Self-Hatred and Terror
A Satisfying Production of Shakespeare's Least Satisfying Play
All's Well that Ends Well
Seattle Shakespeare Company at Center House Theatre
Through June 29.
At the outset, this production of Shakespeare's pointedly unsatisfying problem play looks ominous. Seattle Shakespeare Company insists on labeling it a market-friendly "romantic comedy," which sets up all the wrong expectations. (I overheard several audience members complaining bitterly about the "happy" ending, which is, indeed, one of Shakespeare's most disagreeable.) In her director's note, Stephanie Shine passes blithely over Shakespeare's cynical title to conclude the play teaches us about the glory of forgiveness in a loving relationship. (Ha!) Then there's the set: sponge-painted a hideous orange and draped in plastic ivy.
But you'll forget all of this soon enough, because the cast is strong, the comedy is undisguised, and the self-hatred and terror at the play's center busts right through its cheerful packaging. Sarah Hartlett is perhaps an unlikely choice to play Helena, the lovesick fool who throws herself at a lover (Connor Toms, just okay) with full knowledge of his contempt. She's a bit too old for such mooning, and her huge, goofy smile—much prized in children's theater productions—disposes us to suspect Helena's more tender moments. At the same time, though, Hartlett's reckless energy powers through the fairy story–inspired illogic, making Helena's bed-trick schemes seem like loads of fun, even when they're not quite plausible. Michael Patten as the King of France and Marianne Owen as the Countess of Rossillion supply more than enough gravitas to overcome their pumpkin-colored court, and Heather Roberts is a smirking dream as the virginal flirt Diana.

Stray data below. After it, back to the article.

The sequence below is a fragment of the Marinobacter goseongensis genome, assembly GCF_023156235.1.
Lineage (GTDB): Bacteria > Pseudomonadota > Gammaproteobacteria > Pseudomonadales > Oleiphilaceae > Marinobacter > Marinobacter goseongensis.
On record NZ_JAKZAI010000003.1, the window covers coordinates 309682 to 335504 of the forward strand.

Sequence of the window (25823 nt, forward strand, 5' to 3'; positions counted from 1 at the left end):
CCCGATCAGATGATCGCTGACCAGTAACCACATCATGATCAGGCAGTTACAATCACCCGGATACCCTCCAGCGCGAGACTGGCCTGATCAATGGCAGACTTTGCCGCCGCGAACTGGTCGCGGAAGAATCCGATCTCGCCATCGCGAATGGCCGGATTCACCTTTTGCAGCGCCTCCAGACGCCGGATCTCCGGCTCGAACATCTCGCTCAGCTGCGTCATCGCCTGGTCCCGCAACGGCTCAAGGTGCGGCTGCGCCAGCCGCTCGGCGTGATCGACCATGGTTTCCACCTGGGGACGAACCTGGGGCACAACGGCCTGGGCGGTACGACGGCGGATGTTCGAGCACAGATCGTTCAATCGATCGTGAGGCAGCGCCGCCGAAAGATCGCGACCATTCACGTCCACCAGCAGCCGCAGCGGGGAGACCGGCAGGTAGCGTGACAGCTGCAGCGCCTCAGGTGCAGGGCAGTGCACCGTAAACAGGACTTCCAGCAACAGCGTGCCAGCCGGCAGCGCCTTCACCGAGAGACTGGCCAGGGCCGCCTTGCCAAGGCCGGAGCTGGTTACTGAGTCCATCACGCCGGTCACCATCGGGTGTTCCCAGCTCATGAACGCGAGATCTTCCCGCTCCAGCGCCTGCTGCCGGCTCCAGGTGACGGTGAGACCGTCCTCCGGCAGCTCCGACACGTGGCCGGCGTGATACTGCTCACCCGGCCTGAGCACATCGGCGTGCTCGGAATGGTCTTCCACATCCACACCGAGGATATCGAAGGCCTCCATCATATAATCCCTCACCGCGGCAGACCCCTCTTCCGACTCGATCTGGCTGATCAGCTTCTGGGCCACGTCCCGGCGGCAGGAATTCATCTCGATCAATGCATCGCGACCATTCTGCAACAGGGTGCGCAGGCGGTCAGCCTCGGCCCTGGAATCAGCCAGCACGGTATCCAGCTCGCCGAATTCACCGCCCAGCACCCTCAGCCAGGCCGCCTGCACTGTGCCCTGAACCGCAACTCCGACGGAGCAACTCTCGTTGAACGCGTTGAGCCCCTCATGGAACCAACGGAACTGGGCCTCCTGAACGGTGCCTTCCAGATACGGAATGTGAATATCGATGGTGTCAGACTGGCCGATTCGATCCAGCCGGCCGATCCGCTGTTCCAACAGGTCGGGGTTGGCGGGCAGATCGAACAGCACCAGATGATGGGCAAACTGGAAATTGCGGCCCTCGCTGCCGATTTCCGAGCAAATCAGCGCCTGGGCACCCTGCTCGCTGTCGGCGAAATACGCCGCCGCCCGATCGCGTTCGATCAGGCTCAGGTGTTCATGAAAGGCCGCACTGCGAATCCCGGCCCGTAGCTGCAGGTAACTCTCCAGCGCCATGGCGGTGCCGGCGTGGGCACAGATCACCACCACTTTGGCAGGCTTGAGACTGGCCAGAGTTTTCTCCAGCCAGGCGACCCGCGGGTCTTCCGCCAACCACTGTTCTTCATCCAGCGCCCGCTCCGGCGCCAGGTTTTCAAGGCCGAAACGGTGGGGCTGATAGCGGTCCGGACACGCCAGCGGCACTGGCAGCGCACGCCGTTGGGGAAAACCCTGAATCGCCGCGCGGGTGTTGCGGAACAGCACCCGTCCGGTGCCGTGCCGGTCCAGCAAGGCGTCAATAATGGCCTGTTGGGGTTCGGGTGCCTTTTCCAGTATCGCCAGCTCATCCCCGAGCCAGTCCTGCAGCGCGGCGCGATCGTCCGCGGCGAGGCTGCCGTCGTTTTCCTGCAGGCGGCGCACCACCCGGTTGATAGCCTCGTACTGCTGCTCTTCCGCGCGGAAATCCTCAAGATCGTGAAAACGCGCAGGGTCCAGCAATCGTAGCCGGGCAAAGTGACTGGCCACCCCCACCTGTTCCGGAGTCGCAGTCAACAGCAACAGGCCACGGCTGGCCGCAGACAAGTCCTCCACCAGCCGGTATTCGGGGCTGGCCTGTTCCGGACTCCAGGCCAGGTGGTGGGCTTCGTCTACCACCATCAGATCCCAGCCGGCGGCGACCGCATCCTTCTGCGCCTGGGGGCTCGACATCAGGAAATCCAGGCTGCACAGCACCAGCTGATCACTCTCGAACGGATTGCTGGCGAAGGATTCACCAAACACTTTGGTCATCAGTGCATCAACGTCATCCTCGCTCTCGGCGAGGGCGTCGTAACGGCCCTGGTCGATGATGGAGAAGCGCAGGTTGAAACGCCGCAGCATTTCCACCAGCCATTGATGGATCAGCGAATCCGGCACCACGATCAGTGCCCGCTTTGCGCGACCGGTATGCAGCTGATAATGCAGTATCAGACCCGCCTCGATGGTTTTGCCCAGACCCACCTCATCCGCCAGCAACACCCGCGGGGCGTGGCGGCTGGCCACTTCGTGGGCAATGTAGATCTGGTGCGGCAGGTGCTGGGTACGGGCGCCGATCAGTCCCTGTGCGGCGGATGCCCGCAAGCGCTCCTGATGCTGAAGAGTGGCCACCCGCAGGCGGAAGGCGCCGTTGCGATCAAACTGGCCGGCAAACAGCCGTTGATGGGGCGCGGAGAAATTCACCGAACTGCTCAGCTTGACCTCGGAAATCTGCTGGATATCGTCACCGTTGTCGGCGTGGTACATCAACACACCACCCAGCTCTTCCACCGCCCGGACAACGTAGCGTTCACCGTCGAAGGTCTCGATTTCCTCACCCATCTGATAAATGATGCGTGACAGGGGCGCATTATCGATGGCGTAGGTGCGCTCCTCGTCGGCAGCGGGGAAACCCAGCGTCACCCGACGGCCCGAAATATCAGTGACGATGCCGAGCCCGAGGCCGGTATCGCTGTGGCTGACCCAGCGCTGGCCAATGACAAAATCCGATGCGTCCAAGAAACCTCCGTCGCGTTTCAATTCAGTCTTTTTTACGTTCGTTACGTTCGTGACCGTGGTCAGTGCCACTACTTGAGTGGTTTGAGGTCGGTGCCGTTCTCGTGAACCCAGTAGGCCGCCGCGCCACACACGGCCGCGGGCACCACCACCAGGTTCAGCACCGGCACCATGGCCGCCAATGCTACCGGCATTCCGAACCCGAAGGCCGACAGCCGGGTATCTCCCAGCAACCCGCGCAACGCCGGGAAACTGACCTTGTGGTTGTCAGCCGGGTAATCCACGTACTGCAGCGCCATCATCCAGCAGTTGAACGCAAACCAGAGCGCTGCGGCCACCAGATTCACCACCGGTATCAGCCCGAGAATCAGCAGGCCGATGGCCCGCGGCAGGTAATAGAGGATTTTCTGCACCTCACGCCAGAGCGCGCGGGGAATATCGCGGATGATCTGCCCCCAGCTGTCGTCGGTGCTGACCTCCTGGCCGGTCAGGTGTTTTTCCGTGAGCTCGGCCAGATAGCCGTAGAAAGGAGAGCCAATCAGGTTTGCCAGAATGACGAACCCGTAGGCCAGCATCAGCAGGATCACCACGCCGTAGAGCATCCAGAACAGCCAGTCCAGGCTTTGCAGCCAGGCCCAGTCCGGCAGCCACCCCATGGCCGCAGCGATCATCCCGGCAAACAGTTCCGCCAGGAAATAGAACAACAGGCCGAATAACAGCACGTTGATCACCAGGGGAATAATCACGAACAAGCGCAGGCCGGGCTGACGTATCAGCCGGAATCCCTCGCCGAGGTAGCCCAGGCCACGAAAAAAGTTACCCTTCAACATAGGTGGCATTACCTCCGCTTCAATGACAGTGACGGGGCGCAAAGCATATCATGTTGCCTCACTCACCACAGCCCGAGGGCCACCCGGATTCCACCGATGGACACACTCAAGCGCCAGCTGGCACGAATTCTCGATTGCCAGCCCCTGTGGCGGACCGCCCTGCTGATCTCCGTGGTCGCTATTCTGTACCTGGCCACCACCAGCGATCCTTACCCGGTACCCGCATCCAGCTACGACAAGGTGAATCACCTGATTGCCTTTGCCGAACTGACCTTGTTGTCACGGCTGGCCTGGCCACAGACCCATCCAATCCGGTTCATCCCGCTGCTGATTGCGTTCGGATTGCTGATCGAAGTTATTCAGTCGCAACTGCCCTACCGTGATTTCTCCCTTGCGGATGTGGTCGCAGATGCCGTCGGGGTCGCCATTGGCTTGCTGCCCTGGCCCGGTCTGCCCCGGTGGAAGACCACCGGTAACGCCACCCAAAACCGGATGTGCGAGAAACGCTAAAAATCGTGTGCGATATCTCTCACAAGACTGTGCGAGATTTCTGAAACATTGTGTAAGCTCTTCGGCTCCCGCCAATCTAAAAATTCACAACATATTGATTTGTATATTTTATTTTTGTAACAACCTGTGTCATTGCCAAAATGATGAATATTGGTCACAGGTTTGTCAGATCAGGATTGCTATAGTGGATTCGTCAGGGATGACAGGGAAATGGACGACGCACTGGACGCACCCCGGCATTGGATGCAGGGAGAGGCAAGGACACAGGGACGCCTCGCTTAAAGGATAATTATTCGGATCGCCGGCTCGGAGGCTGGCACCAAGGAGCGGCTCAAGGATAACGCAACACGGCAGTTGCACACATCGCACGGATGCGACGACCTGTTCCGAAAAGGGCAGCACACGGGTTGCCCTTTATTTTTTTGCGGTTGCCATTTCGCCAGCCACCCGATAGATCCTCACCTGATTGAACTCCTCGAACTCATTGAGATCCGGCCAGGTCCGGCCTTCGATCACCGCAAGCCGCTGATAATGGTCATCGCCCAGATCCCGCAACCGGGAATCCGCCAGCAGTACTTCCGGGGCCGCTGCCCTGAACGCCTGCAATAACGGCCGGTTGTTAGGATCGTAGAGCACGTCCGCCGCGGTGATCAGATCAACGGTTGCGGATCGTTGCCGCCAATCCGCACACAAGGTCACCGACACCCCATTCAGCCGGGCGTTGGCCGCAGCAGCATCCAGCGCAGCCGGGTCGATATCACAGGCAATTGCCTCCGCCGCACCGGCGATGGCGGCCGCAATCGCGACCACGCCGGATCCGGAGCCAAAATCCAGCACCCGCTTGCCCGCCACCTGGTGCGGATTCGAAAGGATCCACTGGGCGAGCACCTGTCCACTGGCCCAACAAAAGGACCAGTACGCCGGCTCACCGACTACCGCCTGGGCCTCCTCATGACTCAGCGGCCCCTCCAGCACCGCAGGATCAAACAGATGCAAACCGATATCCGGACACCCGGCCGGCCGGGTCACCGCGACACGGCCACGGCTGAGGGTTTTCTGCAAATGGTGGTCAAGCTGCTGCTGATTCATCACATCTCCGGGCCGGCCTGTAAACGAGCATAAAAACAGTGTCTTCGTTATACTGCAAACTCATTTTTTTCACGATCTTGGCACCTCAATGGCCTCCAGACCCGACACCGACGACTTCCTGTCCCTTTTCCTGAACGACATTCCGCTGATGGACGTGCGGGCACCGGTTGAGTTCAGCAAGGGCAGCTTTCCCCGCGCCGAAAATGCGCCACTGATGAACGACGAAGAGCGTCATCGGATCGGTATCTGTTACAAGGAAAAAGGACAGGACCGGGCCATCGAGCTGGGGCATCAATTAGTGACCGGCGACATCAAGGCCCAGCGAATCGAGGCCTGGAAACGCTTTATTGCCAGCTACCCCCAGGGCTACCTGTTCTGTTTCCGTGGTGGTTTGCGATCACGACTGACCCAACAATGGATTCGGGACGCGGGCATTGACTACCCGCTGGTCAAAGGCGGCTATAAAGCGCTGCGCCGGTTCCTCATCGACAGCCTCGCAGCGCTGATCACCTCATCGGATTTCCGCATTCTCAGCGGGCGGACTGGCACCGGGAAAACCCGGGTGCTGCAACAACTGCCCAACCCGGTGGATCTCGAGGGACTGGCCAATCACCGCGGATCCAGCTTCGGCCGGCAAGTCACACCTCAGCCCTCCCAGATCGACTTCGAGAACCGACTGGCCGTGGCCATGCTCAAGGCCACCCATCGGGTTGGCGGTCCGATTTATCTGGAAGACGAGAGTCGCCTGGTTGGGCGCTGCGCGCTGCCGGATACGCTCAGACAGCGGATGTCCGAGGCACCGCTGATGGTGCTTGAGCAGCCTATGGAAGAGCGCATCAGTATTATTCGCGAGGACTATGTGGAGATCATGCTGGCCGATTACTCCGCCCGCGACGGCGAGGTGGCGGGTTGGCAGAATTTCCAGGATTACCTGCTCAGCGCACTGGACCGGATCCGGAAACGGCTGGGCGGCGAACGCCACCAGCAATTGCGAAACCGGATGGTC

The only real complaint I have is that the otherwise adequate edit of the play drops the scene explaining why everyone at court thinks Helena is dead. Kind of important, isn't it?